The AC group in our study was often living alone or had no housing of their own. It is known from earlier studies that children who grow up with "risk" elements in the environment may get difficulties with intimate relations . It is also known that AAS abuse often co-exists with abuse of other drugs . Most of the AC group and many of the gym AAS-abusers were mixed drug abusers, and this may have had a negative impact on their social situation since mixed drug abusers often buy their drugs before paying their rent.
The AC group were less likely to be living with a stable partner than non-users, but both AAS-abuser groups had more children than non-users. AAS often enhances sex drive initially  and this may lead to abusers engaging in serial, short-lived sexual relationships. The frequency of physical and mental abuse of female partners is extremely high among AAS-abusers and this may be caused by the irritability that AAS induces.
The non-users in this study were more likely to have salaried employment than AC group, most of whom were dependent on social security and/or sickness benefits. The AC group were seldom able to hold a job for long and, if they were working at all, it was often in temporary employment. The difference found regarding possession of driving licenses might be due to the loss of driving privileges in patients who had higher rates of alcohol abuse and associated drunk-driving episodes.
It has been noted that AAS may provoke criminal activity and violence . The AC group in our study reported an extremely high rate of criminality, which usually involved various kinds of violence. The design of this study did not enable us to examine the temporal relationship between AAS use, other drug use and criminality, but we are currently planning further investigations to explore these sequences of events in more detail.
A small group of 12 persons (with a mean age of 24.2 years) did not respond to the question regarding history of AAS abuse. When we analysed their answers they proved to fall somewhere between the two AAS-abuser groups. We suspect, however, that they should be considered AAS-abusers but since they did not complete the questionnaire we had to exclude them.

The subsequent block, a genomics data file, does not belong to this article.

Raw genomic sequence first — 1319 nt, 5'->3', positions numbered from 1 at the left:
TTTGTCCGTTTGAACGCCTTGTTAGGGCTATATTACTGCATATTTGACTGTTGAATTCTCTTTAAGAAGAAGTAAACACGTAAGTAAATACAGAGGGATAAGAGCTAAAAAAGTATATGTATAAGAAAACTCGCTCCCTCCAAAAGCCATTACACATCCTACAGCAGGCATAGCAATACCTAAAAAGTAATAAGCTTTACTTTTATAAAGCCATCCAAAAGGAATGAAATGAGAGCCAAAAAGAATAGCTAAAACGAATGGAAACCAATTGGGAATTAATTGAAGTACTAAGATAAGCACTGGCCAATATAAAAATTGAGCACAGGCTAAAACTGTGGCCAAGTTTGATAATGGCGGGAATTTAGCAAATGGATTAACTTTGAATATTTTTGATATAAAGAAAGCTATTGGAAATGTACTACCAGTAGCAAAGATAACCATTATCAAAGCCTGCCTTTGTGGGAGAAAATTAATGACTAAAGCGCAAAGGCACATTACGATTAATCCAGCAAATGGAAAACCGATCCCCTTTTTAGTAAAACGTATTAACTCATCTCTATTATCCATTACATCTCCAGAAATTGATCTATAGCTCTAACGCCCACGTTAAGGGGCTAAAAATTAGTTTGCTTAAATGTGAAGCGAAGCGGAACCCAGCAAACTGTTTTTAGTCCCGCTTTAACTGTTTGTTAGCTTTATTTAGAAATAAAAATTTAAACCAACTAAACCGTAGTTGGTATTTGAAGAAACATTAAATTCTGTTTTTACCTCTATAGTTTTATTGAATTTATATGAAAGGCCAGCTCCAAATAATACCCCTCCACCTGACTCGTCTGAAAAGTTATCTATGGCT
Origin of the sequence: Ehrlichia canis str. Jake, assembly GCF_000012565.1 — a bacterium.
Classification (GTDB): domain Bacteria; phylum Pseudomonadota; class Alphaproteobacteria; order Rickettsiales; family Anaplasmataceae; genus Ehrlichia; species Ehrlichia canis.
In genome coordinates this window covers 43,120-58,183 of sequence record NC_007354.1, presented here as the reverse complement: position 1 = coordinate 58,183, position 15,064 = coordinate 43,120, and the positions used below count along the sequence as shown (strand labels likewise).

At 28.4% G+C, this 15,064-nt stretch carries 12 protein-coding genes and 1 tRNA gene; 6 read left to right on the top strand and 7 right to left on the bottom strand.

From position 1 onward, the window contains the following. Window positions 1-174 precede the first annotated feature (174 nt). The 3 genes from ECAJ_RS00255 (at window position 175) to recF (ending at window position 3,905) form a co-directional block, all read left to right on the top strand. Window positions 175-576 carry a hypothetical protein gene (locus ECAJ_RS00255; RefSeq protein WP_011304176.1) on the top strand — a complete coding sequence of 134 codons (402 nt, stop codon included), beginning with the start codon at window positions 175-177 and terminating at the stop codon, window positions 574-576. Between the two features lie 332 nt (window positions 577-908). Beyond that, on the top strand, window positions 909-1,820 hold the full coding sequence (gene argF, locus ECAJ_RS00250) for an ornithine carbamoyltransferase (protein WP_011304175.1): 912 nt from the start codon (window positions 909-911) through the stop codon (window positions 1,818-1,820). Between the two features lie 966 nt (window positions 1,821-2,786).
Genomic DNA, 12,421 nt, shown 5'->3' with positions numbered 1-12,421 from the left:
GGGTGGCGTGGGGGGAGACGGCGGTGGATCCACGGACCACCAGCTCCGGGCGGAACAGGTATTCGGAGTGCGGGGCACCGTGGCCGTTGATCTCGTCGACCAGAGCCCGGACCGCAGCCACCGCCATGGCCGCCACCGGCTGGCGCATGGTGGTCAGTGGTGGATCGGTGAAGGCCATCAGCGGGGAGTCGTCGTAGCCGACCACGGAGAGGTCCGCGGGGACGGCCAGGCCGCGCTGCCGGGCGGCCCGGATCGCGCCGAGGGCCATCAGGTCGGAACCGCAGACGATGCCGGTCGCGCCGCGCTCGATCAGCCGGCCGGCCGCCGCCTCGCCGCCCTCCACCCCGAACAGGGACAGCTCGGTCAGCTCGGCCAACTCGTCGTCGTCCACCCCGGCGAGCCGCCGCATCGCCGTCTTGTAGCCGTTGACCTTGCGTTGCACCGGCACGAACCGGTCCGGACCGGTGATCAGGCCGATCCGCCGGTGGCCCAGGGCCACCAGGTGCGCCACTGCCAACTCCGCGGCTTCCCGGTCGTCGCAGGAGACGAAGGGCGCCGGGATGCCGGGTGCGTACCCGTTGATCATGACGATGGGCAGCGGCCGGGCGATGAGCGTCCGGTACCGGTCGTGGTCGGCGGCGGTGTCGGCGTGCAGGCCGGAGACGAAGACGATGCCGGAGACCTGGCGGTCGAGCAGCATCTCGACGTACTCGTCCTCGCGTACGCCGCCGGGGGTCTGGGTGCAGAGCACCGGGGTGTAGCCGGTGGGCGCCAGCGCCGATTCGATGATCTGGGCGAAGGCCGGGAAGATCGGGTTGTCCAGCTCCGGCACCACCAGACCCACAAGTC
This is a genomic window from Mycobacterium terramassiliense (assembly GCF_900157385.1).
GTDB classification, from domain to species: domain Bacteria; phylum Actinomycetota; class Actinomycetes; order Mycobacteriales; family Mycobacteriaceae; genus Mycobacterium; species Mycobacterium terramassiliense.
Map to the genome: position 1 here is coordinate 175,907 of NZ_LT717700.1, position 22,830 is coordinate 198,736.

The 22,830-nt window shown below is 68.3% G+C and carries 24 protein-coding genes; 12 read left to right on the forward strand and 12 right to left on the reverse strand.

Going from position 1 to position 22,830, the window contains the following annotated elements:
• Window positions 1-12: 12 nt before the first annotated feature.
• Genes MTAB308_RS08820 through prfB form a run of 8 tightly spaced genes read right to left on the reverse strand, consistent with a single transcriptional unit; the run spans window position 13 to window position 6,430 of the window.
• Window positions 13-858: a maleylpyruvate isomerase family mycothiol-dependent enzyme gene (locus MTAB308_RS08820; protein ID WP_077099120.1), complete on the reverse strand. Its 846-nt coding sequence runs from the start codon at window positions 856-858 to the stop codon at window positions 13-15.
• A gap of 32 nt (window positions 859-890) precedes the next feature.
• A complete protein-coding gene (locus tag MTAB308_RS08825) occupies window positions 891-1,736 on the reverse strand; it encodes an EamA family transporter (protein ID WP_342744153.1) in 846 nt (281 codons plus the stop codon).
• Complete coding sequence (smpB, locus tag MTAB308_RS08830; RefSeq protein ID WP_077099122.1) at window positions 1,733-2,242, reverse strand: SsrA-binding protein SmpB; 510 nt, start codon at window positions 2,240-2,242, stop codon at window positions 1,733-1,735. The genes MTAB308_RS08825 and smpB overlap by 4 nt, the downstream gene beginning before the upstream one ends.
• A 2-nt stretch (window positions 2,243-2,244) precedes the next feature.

To our knowledge, this study is the first to systematically examine the social backgrounds of AAS-abusers. The size of the AAS groups was not large. It is not easy to recruit subjects to this kind of study since they are usually hesitant to admit their AAS use, to seek help or to remain under medical care when they begin to feel better. The findings from this study cannot therefore be generalized to all forms of AAS use since these particular groups were also involved with abuse of other drugs. However, in our experience, exclusive use of AAS is quite uncommon. Sooner or later, AAS-abusers tend to start using other drugs as well, primarily central stimulants. We are, however, aware of the fact that the study group in this case was involved in relatively serious drug abuse and this should be borne in mind when drawing conclusions.
We found a high frequency of reported use of narcotics in both AAS groups, which was surprising since patients seeking help may be expected to be more honest than non-patients about their use of other drugs. It is also of significance that the AC group, who want help with their drug problem, are subject to drug testing. However, the unexpectedly high rate of reporting of the use of narcotics in the gym AAS-abuser group and among non-users suggests that the methods used may be fairly reliable.
The statistical comparisons were predominantly done using Fisher's exact test for three groups, which show whether there was an overall statistically significant difference between the three groups. We have refrained from doing post-hoc tests between paired groups in order to keep the statistical methods conservative, not to draw too far-going conclusions. There would otherwise have been a risk for a statistical effect of multiple comparisons as well as statistical power problems due to small numbers in some of the group comparisons.